bringing out the best in boys

Literacy Advice and Guidance

Posted at 4:13 pm on 7th March, 2019

Top Tips for Hearing Your Son Read

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As parents and carers, you are your son’s most influential teacher with an important part to play in helping your son to improve his literacy skills.  Here are some suggestions on how you can help make this a positive experience:

1. CHOOSE A QUIET TIME

Set aside a quiet time with no distractions.  Ten to fifteen minutes is usually long enough.

2. MAKE READING ENJOYABLE

Make reading an enjoyable experience.  Sit with your son and try not to insist if he is reluctant.  If your son loses interest then do something else.

3. MAINTAIN THE FLOW

If your son mispronounces a word, do not interrupt immediately.  Instead allow opportunity for self-correction. It is better to tell your son some unknown words to maintain the flow rather than insisting on trying to build them all up from sounds of the letters. If your son does try to ‘sound out’ words, encourage the use of letter sounds rather than ‘alphabet names’.

4. BE POSITIVE

If your son says something nearly right to start with that is fine.  Don’t say ‘no, that’s wrong’, but ‘let’s read together’ and point to the words as you say them.  Boost your child’s confidence with constant praise for even the smallest achievement.

5. SUCCESS IS THE KEY

Parents anxious for their son to progress can mistakenly give their son a book that is too difficult.  This can have the opposite effect to the one they are wanting. Remember ‘nothing succeeds like success.’  Until your child has built up his confidence, it is better to keep to easier books. Struggling with a book with many unknown words is pointless.  Flow is lost, text cannot be understood and children can become reluctant readers.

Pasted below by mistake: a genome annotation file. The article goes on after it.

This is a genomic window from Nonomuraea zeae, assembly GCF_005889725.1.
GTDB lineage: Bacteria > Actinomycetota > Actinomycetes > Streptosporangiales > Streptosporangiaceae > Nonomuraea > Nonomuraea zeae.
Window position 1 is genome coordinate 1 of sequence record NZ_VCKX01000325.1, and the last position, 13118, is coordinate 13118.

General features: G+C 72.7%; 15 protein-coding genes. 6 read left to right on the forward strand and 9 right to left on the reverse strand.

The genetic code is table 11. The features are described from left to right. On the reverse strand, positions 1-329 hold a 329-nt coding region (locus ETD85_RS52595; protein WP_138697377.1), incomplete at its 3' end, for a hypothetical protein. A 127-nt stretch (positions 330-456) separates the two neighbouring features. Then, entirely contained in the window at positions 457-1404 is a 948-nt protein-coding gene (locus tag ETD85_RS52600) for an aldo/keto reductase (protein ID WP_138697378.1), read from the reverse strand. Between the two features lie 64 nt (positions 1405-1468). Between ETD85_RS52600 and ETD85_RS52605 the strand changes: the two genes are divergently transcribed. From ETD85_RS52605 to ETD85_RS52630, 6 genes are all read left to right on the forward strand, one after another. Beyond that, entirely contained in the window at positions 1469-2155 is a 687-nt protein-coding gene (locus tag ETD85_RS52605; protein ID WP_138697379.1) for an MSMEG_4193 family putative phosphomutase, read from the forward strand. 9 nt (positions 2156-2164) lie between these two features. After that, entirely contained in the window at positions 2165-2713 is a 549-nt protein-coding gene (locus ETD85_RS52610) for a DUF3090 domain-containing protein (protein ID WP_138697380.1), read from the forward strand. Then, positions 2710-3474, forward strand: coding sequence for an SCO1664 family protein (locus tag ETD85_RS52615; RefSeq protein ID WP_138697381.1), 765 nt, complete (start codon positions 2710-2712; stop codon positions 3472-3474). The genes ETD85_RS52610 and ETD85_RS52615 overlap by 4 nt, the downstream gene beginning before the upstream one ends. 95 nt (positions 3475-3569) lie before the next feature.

6. VISIT THE LIBRARY

Encourage your son to visit use the school or public library regularly.

7. REGULAR PRACTICE

Try to read with your son on most school days. ‘Little and often’ is best.  Boys will benefit from the school reward system for regular home reading.

8. COMMUNICATE

Speak to your son about what he is reading in school and what he is enjoying in library lessons.

9. TALK ABOUT THE BOOKS

There is more to being a good reader than just being able to read the words accurately.  Just as important is being able to understand what has been read. Always talk to your son about the book; about the pictures, the characters, how they think the story will end, their favourite part.  You will then be able to see how well they have understood and you can help them to develop good comprehension skills.

10. VARIETY IS IMPORTANT

Remember children need to experience a variety of reading materials e.g. picture books, hard backs, comics, magazines, poems and information books.